Do Dogs Chew Bones for Dental Hygiene?

by Lisa McQuerrey
    Bones can help brush away plaque buildup.

    Bones can help brush away plaque buildup.

    Jupiterimages/Polka Dot/Getty Images

    Dogs chew bones for many purposes, and good dental hygiene can be a positive by-product of chewing behavior. Not only can chewing bones help protect against poor dental hygiene, it also can prevent tooth root and gum infection, which can lead to serious medical conditions if left untreated.

    Why Dogs Chew

    Chewing is an ingrained dog habit. If you've ever taken your dog for a walk in the woods, where there are no rawhides or chew toys, you'll see he picks up sticks to chew on, so the chewing itself is instinctual in nature. The act has a calming effect on many dogs, and it also helps to ease the soreness of painful gums when new teeth are coming in.

    Positive Aspects of Chewing

    When your dog chews on a bone, it helps him to remove food that's gotten lodged in his teeth, and it simultaneously helps to reduce plaque buildup on his teeth and around his gums. This can lessen the potential for your dog to develop the gum disease gingivitis, and it gives him good breath as well. Some commercially produced specialty dog bones claim to enhance the dental care aspect of chewing, and those with chlorhexidine or a hydrogen peroxide additive can indeed be useful. For best results, ask your vet about the most appropriate type of dental hygiene chews for your pet.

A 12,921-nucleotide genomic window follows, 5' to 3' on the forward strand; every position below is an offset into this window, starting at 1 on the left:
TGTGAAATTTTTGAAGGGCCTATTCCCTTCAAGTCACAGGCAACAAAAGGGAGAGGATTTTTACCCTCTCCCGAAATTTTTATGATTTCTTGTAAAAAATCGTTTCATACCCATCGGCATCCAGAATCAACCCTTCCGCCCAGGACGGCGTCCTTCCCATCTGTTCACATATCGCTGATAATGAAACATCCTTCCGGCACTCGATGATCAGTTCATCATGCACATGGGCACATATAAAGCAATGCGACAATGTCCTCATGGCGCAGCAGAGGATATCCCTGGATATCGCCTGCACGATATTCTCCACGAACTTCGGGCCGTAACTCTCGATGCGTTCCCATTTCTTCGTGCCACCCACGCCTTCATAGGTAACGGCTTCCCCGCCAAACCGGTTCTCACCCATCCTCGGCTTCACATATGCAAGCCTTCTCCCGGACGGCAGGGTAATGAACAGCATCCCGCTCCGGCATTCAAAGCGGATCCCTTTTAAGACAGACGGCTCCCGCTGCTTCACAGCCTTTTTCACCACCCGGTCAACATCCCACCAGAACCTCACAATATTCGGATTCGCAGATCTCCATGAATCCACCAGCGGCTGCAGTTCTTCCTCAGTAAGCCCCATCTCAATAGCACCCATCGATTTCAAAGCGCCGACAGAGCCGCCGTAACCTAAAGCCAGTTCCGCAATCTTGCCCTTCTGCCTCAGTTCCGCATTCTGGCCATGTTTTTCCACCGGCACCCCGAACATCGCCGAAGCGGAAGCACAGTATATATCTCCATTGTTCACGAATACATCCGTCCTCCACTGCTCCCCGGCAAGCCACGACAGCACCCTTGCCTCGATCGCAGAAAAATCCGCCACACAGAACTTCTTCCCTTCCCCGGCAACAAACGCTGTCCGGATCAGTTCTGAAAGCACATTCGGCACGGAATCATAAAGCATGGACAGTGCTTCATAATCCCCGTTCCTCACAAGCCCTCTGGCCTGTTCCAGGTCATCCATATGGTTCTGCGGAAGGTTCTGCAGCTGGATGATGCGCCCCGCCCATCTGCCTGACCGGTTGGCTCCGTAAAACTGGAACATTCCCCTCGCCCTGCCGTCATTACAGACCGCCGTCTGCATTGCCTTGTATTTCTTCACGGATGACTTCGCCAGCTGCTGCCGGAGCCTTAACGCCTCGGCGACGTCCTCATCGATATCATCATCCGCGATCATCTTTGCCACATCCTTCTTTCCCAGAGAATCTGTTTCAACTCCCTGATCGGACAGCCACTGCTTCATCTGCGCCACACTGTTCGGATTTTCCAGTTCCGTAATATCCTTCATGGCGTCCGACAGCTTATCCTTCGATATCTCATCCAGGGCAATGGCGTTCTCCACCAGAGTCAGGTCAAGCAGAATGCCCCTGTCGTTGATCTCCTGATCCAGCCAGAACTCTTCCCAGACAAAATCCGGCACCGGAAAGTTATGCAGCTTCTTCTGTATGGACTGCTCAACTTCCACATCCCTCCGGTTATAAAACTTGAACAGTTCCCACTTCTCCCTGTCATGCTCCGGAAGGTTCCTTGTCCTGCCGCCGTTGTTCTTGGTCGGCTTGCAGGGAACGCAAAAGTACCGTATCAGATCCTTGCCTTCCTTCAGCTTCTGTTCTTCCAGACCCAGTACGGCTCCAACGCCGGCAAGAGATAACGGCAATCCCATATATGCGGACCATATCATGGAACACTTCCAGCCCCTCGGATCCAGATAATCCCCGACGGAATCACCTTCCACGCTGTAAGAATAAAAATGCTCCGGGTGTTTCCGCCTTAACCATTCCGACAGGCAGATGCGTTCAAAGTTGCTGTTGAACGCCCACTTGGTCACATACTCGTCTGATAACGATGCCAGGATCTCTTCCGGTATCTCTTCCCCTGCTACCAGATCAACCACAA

Dental Problems

    While bone chewing offers a variety of benefits for your dog, there can be associated problems as well. For example, if your dog bites down on an inappropriate chew toy or something that's very hard, there is the potential for breaking or loosening a tooth. Infected roots and gums can lead to bacterial infections that enter the bloodstream and can lead to problems with major organ systems. Additionally, if your dog chews a toy or a bone that reduces in size to become a choking hazard, it could lead to airway obstruction that requires emergency medical care.

    Caring for Dog Teeth

    Get your dog used to having his mouth touched and examined when he's young and regularly brush his teeth with toothpaste formulated for dogs, not humans. Give your dog safe and appropriate chew toys and take him to a veterinary dentist for regular checkups and cleanings. Poor oral hygiene can lead to painful abscesses, loose, impacted teeth and can result in surgical removal of teeth if dental problems aren’t promptly addressed.

    Photo Credits

    • Jupiterimages/Polka Dot/Getty Images

    About the Author

    Lisa McQuerrey has been a business writer since 1987. In 1994, she launched a full-service marketing and communications firm. McQuerrey's work has garnered awards from the U.S. Small Business Administration, the International Association of Business Communicators and the Associated Press. She is also the author of several nonfiction trade publications, and, in 2012, had her first young-adult novel published by Glass Page Books.

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